NHL Deputy Commissioner Bill Daly seems like a smart guy. He's well-spoken and seems very well versed in the happenings in hockey. He's risen to a place of prominence within the NHL where people listen when he speaks, and he usually has something important to say when he does speak. I've never seen him get caught in a discussion where he's had to backtrack or back-pedal in any way, so let's give credit where credit is due and say that Bill Daly comes prepared when he holds a press conference or conference call. The chat he did today with's Nick Cotsonika, though, seems like he missed a pretty big opportunity when it comes to "growing the game".

The man who is second in command behind NHL Commissioner Gary Bettman sat down with Cotsonika to discuss the growth of the game, and he was fairly candid on a lot of topics. For example, Daly doesn't see the league expanding in the forseeable future (sorry, Quebec and Houston). He discussed having NHL teams play international games in more locations such as Russia and Mexico. And he chats about the Olympics once more as the NHL players are preparing themselves for more Olympic hockey action.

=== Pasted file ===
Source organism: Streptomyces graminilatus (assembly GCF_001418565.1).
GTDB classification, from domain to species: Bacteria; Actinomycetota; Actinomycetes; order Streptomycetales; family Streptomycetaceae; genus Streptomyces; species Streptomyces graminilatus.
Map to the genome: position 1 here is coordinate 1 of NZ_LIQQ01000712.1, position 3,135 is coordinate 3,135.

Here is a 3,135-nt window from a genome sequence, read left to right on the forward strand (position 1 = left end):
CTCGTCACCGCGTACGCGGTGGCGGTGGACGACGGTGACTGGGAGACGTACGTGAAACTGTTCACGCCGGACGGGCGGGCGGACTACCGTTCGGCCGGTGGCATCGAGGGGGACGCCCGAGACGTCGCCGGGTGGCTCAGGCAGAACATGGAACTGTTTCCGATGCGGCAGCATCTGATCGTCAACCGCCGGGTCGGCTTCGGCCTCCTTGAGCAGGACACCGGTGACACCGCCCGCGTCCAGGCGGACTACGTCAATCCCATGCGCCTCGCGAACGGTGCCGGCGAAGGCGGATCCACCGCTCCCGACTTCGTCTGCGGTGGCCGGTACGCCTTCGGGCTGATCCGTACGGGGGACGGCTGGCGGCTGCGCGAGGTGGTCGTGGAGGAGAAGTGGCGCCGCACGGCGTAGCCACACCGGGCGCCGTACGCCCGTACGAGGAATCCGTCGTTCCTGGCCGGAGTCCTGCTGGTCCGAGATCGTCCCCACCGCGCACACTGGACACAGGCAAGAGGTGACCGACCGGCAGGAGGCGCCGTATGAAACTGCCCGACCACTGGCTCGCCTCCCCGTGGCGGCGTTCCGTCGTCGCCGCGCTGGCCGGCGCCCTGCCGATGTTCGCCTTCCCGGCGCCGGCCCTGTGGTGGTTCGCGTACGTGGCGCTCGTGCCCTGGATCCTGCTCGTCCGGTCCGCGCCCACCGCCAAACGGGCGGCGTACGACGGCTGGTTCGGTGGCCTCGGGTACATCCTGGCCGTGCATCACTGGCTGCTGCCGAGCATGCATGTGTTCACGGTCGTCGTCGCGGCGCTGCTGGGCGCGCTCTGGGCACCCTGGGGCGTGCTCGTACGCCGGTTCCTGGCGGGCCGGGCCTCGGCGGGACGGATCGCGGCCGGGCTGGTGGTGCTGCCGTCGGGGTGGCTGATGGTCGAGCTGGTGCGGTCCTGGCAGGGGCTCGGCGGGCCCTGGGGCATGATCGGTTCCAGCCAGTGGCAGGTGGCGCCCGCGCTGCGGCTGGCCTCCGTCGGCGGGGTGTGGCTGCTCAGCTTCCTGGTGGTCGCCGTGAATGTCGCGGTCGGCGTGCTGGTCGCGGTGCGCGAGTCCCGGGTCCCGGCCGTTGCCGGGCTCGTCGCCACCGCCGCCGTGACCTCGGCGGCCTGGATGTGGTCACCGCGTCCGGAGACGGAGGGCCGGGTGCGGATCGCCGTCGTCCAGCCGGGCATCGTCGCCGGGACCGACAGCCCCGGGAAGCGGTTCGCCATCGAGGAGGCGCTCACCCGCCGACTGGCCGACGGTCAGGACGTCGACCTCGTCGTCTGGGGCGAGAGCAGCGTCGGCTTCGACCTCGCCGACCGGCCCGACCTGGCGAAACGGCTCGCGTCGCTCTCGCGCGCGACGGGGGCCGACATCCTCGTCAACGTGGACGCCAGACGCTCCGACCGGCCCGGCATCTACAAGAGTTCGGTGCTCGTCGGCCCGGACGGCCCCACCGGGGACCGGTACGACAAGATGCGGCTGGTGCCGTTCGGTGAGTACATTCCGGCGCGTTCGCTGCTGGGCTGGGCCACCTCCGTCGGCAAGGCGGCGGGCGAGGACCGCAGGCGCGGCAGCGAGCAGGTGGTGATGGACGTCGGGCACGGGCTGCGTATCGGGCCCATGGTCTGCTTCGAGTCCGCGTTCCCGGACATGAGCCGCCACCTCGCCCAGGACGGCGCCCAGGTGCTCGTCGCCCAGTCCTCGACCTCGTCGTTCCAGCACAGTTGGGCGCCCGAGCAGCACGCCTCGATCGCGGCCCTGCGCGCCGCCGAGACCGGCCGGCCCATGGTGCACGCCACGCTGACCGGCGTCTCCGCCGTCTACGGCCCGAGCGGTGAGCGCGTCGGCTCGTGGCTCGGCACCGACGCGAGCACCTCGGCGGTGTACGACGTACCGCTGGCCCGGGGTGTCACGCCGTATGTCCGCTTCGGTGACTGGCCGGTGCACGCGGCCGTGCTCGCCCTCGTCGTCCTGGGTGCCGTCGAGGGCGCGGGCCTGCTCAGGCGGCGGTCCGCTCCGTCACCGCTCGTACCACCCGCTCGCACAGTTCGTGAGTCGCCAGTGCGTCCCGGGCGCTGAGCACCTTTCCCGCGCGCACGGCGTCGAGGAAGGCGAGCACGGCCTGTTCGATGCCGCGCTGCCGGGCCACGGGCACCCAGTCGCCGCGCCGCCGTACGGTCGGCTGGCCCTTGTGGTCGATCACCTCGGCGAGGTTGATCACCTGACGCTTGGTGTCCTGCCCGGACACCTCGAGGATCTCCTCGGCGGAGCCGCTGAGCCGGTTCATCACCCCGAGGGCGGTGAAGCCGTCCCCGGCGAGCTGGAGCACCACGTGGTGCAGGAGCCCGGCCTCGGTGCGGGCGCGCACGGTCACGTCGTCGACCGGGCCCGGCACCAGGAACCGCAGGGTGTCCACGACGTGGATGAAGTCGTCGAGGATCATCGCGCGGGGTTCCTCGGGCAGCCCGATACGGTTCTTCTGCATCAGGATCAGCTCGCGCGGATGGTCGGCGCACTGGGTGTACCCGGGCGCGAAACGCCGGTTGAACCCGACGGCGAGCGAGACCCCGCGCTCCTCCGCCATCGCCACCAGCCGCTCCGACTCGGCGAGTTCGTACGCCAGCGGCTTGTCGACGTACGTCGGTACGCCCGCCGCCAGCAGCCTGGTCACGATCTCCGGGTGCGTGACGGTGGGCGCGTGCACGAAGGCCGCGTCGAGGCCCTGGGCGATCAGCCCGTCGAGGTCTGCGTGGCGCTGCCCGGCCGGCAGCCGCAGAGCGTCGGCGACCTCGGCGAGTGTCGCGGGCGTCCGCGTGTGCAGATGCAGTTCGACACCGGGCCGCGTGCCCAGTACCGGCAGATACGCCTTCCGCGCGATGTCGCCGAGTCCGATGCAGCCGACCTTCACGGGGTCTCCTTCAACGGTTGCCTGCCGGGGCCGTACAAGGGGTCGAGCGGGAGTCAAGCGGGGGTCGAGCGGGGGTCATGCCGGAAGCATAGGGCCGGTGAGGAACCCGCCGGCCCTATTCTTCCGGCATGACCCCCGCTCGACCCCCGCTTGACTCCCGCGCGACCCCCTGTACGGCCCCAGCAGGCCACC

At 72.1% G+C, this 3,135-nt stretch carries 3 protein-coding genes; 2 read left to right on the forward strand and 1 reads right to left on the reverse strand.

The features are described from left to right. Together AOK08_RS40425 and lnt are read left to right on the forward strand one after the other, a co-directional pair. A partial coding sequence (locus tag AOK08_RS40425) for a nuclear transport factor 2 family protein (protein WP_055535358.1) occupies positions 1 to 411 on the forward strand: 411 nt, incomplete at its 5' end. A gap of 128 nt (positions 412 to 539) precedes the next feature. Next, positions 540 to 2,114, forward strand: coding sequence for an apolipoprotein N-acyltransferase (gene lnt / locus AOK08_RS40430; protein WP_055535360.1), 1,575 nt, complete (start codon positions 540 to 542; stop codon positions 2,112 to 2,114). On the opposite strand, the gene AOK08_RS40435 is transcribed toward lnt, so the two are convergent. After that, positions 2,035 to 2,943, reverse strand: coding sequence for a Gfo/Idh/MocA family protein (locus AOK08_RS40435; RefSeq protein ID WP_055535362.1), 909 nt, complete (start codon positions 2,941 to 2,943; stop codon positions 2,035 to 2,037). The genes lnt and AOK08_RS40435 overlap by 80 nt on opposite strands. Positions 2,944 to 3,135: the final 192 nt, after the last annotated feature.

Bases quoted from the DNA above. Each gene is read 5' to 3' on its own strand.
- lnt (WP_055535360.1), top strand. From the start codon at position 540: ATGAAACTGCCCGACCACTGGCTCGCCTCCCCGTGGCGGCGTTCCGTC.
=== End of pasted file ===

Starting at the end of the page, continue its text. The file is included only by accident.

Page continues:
My only question: where is the chatter about a professional women's hockey league?

Now, to be fair to Mr. Daly, perhaps Mr. Cotsonika never had that as one of his questions. Mr. Daly may have simply responded to the questions asked by Mr. Cotsonika, but there's one line that stood out for me when Mr. Daly answered the questions that really could have set the stage for the entire discussion about growth: "The equation is, 'Is the addition of the franchise good for the League? Does it help grow the League?'"